Review by Sean Boelman
As his follow-up to The Art of Self-Defense, Riley Stearns has made another pitch-black deadpan comedy, albeit with an even more ambitious concept. Dryly hilarious and delivering on its insane concept, the coldness of Dual may be off-putting to some, but will resonate with those who get on its idiosyncratic wavelength.
The film follows a woman who, after discovering that she has a terminal illness, gets herself cloned only to miraculously recover, and then must fight her clone in a duel to the death to decide which one of them gets to continue living. It’s a wild, sci-fi premise, but the thing about Stearns’s film is that it doesn’t feel too futuristic or exaggerated.
In line with the title, there is a bit of a duality in the film between the comedic and action-oriented portions. There’s definitely a dark, twisted sense of humor to the entire project, but there are some portions in which the film just embraces its zaniness, and those are some of the best parts. But Stearns also does a good job of building suspense, setting the stage for what is to come.
The film’s commentary may not be as profound as that of Stearns’s previous films, but there are still some really compelling things going on in the script. The observations that the film has on connecting with one another and oneself may not be the most original or profound, but they still have quite an impact.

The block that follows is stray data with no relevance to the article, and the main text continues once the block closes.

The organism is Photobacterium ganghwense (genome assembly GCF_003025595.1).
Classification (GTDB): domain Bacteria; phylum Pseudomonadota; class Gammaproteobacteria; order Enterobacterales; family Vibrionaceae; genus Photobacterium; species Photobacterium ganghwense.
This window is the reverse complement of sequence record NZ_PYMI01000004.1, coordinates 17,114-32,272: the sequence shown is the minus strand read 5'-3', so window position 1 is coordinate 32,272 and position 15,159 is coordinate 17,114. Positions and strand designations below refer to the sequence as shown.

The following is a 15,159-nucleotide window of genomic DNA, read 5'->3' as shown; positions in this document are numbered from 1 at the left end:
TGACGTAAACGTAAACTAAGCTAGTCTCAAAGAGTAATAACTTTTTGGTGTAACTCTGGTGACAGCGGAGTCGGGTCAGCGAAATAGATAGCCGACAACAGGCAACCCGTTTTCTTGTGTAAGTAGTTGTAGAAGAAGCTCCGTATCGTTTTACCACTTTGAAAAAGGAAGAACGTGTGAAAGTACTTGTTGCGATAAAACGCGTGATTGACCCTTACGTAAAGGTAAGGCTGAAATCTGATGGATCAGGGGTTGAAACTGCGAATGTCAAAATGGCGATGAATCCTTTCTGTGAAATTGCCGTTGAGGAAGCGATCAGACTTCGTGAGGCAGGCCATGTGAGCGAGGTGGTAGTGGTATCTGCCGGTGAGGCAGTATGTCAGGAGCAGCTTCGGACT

One of the most impressive things about Stearns’s script is how he is able to build these two central protagonists so well. He does a phenomenal job of writing them in a way that feels close enough to be connected, yet still entirely distinct from one another. And the viewer will sympathize with both of them equally, which allows the film to have even more of an impact.
Karen Gillan isn’t known for having the most emotional nuance in her performance, but she is a perfect match for Riley Stearns. The director’s characteristically dry style matches with the fact that Gillan’s delivery is typically flat. As a result, the performance feels much more complex than it may have even been intended.
And despite the fact that the premise is very much science fiction, the film doesn’t feel all that futuristic. It’s a very restrained film within the genre, with much of the film’s creativity coming out in terms of the script and the opening scene. It’s not as action-packed as one might expect with the premise, but the action it does have is very effective (and funny).
Dual is exactly what fans of Riley Stearns’s last movie are hoping for. It’s the same style of humor, but at a slightly larger scale and perhaps a bit more subtlety with the way it explores its themes.
Dual screened at the 2020 Sundance Film Festival, which runs January 20-30.